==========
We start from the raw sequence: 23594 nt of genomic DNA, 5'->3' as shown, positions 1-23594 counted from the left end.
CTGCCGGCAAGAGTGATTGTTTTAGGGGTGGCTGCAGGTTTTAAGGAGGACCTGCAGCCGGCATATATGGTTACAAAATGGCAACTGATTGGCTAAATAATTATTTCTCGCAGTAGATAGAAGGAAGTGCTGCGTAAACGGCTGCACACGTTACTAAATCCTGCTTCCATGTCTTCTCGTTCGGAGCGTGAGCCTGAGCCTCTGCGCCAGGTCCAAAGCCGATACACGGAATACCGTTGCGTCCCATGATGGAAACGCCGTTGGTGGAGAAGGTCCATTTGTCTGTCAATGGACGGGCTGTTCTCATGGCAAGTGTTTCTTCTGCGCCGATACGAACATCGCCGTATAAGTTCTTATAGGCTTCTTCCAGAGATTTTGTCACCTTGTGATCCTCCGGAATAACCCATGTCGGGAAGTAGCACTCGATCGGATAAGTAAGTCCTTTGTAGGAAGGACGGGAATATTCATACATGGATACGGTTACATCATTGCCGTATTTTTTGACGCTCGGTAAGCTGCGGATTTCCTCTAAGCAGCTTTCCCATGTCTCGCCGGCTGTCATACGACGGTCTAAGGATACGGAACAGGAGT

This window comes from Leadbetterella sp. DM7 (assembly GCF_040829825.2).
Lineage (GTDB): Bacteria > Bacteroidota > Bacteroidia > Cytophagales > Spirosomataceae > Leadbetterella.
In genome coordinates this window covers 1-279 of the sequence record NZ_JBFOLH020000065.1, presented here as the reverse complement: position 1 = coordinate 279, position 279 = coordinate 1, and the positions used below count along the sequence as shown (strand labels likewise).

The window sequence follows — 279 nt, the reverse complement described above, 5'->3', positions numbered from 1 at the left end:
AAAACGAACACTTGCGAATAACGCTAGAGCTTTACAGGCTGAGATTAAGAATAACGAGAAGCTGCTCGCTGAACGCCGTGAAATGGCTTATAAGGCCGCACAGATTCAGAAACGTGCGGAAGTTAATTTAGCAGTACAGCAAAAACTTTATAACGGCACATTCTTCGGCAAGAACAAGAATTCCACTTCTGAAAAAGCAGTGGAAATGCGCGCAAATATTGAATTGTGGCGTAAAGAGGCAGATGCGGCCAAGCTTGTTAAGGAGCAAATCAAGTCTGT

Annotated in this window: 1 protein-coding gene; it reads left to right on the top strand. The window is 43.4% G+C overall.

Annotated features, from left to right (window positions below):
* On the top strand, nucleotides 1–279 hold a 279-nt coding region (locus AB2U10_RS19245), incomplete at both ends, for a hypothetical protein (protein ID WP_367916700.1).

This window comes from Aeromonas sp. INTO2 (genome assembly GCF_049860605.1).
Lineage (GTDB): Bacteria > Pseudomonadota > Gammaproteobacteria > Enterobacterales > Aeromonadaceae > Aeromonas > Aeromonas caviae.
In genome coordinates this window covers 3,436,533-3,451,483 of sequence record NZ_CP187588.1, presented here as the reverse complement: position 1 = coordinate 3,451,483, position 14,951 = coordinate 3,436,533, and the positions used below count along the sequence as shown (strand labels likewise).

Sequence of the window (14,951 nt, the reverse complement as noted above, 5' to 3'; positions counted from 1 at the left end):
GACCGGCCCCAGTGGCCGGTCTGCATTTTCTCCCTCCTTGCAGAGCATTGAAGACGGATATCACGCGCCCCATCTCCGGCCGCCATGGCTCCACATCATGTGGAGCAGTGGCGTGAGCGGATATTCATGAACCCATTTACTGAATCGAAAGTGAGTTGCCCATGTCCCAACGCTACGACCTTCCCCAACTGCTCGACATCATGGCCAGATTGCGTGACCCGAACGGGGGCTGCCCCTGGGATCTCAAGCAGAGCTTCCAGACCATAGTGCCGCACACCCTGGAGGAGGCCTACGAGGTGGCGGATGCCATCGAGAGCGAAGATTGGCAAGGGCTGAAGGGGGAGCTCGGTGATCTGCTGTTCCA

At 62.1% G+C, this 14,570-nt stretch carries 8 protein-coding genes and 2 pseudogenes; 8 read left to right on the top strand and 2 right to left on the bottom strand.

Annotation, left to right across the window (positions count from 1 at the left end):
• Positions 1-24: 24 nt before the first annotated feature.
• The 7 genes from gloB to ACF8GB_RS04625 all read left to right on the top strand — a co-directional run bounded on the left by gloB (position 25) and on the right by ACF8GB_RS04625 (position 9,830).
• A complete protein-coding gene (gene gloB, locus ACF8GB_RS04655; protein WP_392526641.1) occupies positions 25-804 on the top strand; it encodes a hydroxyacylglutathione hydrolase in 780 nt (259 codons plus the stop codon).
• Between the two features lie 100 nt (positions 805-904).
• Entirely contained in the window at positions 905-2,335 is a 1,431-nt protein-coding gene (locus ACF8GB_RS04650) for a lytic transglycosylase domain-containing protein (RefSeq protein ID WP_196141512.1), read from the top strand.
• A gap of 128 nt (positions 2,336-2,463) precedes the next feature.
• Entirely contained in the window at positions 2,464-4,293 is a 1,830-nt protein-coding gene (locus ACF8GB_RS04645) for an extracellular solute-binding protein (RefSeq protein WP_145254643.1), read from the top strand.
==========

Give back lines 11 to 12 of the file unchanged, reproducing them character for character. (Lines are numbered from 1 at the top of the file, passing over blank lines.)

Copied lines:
This window comes from Aeromonas sp. INTO2 (genome assembly GCF_049860605.1).
Lineage (GTDB): Bacteria > Pseudomonadota > Gammaproteobacteria > Enterobacterales > Aeromonadaceae > Aeromonas > Aeromonas caviae.